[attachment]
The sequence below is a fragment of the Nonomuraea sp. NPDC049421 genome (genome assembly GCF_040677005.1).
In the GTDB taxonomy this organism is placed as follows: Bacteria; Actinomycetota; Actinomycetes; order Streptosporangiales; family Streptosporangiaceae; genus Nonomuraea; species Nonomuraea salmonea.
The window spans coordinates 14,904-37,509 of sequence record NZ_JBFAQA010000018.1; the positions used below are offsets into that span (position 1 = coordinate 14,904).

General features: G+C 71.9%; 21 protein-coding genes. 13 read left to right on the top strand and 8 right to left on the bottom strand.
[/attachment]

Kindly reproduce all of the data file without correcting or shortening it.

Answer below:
The sequence below is a fragment of the Nonomuraea sp. NPDC049421 genome (genome assembly GCF_040677005.1).
In the GTDB taxonomy this organism is placed as follows: Bacteria; Actinomycetota; Actinomycetes; order Streptosporangiales; family Streptosporangiaceae; genus Nonomuraea; species Nonomuraea salmonea.
The window spans coordinates 14,904-37,509 of sequence record NZ_JBFAQA010000018.1; the positions used below are offsets into that span (position 1 = coordinate 14,904).

General features: G+C 71.9%; 21 protein-coding genes. 13 read left to right on the top strand and 8 right to left on the bottom strand.